IT PRIDES itself on being the beating liberal heart of Europe, but the murder of film-maker Theo van Gogh has convinced many in the Netherlands that the nation’s legendary tolerance has now reached its limit.
Van Gogh’s execution last Tuesday, which has been linked to Islamic extremists, has brought calls for a crackdown on fundamentalists and renegade preachers that would previously have been unthinkable.
Once liberal commentators now want Muslim hardliners to be thrown out of the country, even if they have Dutch passports, and greater surveillance of the wider Islamic community.
The leading liberal Amsterdam broadsheet, The Telegraaf, has led the charge with a hard-hitting editorial that would never previously have been published.
A New York lawyer facing charges of supporting terrorism told a federal jury that she viewed violence as essential to dismantling institutions that perpetuate "sexism and racism."later:
As a federal prosecutor questioned her statements and support for a "people's revolution," Lynne Stewart, 65, testified that her lifelong philosophy included fighting "entrenched ferocious capitalism that is in this country today."
"I believe that entrenched institutions will not be changed except by violence," Stewart said. "I believe in the politics that lead to violence being exerted by people on their own behalf to effectuate change."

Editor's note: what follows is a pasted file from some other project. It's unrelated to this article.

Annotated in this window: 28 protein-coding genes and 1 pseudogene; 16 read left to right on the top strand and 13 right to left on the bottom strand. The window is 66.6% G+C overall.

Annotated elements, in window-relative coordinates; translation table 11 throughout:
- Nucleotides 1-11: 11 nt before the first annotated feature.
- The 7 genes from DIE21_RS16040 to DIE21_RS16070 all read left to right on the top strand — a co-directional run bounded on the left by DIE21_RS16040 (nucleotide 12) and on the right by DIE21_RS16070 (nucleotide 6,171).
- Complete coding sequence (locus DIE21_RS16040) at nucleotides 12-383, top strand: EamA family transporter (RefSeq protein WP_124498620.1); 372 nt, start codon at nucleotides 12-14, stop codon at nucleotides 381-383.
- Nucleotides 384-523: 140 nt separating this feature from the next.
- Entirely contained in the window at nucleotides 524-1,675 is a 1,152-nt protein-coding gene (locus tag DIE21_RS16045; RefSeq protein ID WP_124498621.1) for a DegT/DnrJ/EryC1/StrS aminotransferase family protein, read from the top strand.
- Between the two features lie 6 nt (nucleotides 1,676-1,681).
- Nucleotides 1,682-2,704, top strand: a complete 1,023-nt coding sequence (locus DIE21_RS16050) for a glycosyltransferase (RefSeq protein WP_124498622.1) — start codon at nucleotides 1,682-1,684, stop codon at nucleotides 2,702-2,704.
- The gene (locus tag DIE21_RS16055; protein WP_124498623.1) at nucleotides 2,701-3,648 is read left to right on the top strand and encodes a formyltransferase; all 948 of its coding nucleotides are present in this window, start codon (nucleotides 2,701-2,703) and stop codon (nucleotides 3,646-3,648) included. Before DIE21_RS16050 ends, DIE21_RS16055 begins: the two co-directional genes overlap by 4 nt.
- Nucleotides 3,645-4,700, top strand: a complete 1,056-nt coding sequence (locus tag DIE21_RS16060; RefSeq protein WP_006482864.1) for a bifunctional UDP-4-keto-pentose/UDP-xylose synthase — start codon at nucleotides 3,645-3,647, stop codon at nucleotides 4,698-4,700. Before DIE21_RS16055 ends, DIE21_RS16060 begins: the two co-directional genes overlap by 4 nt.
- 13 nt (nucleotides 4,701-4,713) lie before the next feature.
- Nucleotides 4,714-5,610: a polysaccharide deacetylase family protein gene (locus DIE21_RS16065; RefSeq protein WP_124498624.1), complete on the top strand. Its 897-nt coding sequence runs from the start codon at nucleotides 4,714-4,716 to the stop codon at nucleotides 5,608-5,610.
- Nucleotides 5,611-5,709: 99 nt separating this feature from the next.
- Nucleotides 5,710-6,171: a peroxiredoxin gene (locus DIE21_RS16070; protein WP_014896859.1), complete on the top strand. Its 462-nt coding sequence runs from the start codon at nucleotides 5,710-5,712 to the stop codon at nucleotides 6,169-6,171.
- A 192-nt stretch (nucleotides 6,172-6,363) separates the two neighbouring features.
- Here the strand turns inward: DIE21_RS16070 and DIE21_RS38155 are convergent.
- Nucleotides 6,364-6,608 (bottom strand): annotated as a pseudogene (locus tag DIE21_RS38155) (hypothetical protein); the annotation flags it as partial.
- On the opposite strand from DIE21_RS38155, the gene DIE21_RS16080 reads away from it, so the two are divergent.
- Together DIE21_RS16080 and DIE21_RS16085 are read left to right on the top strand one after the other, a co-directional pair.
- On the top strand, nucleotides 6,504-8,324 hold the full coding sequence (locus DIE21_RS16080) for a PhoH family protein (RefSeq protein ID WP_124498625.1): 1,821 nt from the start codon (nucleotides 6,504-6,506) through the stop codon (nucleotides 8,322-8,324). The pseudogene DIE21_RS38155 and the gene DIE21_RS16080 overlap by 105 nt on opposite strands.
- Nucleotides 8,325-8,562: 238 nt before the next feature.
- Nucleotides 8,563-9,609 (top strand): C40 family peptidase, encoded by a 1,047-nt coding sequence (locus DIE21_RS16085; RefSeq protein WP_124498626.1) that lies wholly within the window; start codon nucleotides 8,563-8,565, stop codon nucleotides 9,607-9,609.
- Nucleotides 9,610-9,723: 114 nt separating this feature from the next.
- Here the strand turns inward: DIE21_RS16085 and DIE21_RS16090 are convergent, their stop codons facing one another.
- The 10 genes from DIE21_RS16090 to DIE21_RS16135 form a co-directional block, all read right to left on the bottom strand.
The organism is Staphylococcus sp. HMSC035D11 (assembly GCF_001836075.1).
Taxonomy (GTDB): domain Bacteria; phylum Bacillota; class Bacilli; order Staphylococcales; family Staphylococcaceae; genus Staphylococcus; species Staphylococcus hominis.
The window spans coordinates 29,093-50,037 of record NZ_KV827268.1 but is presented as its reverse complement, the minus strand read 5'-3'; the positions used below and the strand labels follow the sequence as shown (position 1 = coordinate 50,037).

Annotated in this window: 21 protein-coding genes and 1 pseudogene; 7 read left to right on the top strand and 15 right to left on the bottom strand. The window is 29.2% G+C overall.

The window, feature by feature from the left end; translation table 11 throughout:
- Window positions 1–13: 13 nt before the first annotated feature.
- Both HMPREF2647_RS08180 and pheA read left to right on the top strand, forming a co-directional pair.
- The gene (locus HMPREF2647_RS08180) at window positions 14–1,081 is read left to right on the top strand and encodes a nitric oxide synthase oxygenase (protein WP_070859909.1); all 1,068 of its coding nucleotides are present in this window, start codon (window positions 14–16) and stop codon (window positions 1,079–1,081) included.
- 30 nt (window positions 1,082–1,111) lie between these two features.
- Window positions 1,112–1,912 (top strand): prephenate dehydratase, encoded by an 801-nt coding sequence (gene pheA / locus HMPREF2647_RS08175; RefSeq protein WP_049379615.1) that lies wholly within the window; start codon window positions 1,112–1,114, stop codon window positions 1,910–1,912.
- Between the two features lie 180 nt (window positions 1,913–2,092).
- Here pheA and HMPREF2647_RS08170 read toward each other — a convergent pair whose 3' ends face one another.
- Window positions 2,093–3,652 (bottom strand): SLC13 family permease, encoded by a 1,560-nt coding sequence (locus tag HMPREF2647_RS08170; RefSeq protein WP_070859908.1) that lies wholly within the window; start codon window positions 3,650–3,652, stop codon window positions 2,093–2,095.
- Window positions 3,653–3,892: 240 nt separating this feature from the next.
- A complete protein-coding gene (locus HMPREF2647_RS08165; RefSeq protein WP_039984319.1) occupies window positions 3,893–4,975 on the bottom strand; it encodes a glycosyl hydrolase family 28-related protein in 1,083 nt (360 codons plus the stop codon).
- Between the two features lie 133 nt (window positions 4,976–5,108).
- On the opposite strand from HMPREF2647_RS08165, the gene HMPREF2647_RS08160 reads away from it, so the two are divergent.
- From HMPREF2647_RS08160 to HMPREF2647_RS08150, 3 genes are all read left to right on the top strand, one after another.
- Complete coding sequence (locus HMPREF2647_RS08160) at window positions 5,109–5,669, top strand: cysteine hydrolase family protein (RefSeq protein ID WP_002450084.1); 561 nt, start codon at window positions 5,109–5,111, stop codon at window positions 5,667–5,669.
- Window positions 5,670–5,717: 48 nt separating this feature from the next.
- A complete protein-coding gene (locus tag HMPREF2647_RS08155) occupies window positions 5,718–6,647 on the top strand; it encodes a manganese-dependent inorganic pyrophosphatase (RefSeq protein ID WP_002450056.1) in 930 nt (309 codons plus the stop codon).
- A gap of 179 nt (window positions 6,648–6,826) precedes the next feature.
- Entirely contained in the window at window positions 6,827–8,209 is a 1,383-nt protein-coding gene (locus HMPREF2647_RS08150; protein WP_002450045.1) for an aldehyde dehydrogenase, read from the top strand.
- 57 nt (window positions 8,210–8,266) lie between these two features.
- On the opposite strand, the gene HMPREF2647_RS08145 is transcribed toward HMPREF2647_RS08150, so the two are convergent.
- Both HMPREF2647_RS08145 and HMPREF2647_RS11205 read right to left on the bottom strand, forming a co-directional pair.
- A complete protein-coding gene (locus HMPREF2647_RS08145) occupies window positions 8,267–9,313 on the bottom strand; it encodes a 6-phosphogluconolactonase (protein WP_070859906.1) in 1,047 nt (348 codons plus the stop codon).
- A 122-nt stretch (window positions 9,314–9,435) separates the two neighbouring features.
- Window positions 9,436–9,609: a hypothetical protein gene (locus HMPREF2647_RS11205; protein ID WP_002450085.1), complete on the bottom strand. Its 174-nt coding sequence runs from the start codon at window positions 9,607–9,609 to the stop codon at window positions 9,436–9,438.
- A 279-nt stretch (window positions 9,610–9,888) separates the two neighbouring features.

Stewart cited the American Revolution and the struggle to end slavery as such examples but emphasized that she did not support terrorism, saying, "I do not believe in civilian deaths or wanton massacres."
Federal prosecutors presented Stewart's statements in an effort to show that Stewart sought to aid a militant group. If convicted, she could face a 40-year sentence.
The case centers on her role in delivering a communique from her client, blind cleric Sheik Omar Abdel Rahman, who is serving a life sentence after a jury convicted him in 1995 of seditious conspiracy in a plot to blow up New York bridges, tunnels and landmarks.
That communication, expressing the sheik's disapproval of a cease-fire between the Islamic Group and the Egyptian government, is at the heart of the government's case.
At times, Stewart sparred with Dember over terminology. She took issue with his suggestion that by signing an agreement to the prison rules she had agreed with their intent. She said she viewed it as necessary to gaining access to her client. When Dember showed the jury a copy of the agreement specifying restrictions over mail, she said she understood the term to mean envelopes delivered by the Postal Service.Lock these two lovebirds up together and throw away the key.